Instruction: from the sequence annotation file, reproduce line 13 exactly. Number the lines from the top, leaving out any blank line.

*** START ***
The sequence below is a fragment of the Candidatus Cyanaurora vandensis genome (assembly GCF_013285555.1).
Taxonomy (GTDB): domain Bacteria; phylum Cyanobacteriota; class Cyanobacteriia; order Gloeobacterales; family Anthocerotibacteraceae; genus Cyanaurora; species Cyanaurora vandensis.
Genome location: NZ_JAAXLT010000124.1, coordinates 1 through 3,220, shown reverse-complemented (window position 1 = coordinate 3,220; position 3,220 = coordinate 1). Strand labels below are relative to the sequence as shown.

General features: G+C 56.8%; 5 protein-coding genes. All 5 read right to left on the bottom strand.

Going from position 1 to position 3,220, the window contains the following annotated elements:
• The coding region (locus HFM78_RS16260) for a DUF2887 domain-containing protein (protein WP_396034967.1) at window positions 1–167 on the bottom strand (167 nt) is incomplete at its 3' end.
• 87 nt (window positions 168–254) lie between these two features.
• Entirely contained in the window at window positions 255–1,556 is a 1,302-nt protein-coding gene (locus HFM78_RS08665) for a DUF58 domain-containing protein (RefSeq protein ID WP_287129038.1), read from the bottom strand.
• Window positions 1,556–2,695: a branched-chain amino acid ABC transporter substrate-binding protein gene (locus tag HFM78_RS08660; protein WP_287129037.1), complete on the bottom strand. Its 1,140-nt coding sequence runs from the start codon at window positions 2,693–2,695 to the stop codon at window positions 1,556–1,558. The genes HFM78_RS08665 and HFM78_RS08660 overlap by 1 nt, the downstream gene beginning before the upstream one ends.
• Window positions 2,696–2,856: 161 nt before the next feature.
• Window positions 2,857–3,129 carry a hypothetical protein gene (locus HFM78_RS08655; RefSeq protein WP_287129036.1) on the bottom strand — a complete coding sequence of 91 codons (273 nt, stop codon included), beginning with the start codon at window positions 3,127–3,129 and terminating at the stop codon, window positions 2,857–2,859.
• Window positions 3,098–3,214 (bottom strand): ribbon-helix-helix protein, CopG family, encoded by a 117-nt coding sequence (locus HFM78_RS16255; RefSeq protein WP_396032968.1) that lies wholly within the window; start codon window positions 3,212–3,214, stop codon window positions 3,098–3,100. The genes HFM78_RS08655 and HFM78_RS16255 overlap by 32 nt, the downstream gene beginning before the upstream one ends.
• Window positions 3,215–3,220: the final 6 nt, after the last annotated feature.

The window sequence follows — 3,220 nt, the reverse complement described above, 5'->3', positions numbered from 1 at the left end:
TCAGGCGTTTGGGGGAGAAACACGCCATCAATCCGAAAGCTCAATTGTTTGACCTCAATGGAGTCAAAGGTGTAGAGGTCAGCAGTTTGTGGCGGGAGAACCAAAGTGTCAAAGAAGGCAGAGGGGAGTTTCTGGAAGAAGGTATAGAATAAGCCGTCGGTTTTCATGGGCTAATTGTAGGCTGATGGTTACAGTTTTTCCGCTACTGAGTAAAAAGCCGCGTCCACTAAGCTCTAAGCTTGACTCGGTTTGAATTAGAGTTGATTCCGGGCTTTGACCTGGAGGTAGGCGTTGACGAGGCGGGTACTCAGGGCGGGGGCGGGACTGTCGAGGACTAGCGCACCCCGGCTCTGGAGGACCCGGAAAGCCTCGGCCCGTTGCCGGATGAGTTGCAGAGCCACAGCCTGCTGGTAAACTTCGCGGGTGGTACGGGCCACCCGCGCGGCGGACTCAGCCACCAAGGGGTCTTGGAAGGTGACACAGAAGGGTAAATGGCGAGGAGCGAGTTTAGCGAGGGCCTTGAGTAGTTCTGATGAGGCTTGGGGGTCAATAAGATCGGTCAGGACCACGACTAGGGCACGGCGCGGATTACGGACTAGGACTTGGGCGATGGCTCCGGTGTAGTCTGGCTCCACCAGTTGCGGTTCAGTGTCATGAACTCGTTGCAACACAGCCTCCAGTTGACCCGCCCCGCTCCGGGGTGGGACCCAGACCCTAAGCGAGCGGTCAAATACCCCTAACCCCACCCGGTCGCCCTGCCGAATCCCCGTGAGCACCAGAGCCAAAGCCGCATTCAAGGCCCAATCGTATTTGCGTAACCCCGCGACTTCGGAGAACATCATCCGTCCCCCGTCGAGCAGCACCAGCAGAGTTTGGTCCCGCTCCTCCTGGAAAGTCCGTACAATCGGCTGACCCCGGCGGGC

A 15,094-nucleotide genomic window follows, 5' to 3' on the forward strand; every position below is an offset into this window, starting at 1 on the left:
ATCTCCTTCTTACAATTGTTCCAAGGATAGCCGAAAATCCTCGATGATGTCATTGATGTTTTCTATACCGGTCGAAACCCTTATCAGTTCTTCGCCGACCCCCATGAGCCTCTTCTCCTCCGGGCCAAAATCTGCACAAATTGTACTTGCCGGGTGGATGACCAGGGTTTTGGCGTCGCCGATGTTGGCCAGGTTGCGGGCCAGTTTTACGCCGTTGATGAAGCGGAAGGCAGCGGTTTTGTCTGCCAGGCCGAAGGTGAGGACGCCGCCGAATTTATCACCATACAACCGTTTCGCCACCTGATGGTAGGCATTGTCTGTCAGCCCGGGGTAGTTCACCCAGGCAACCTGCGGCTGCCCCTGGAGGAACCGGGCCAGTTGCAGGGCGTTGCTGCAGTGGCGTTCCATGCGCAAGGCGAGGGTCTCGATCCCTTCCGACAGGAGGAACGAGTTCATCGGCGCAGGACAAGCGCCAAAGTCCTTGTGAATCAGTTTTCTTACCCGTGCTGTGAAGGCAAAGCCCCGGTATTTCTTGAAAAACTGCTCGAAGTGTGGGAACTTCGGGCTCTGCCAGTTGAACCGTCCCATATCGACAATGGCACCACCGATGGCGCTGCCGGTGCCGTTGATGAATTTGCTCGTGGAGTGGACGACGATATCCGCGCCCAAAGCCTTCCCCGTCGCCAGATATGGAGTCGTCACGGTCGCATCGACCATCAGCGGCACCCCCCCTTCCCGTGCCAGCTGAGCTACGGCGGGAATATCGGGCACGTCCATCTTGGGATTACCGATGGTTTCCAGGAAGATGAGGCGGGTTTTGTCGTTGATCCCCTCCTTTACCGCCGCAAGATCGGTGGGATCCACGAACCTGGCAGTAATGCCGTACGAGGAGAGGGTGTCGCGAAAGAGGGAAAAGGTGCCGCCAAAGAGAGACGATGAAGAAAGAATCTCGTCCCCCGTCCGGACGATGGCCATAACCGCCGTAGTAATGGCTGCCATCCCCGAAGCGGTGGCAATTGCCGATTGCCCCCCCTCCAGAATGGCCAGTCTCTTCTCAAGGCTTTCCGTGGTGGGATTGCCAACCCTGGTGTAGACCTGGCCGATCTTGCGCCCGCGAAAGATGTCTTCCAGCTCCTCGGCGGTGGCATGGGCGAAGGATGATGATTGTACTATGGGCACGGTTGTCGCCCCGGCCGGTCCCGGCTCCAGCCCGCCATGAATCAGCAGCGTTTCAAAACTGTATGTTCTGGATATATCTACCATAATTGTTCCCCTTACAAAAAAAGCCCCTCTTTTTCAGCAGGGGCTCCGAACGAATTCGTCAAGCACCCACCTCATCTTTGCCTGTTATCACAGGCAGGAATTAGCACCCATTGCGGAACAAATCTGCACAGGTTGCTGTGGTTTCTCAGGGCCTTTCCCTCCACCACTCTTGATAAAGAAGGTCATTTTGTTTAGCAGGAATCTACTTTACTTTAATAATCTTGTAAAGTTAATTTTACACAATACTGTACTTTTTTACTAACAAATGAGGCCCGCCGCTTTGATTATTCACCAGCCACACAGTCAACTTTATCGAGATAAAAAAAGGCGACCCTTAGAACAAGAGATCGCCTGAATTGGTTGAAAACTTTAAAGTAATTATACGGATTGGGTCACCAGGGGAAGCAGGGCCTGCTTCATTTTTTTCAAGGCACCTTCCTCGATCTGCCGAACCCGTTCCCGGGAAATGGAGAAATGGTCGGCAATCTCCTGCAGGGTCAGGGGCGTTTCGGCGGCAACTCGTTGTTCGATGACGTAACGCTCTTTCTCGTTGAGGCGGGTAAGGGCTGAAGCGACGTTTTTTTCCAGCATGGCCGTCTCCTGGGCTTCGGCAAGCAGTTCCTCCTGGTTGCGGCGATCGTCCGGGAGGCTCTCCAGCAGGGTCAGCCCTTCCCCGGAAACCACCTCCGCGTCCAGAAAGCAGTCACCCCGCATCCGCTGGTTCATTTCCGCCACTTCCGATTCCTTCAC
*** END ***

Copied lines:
• Window positions 3,215–3,220: the final 6 nt, after the last annotated feature.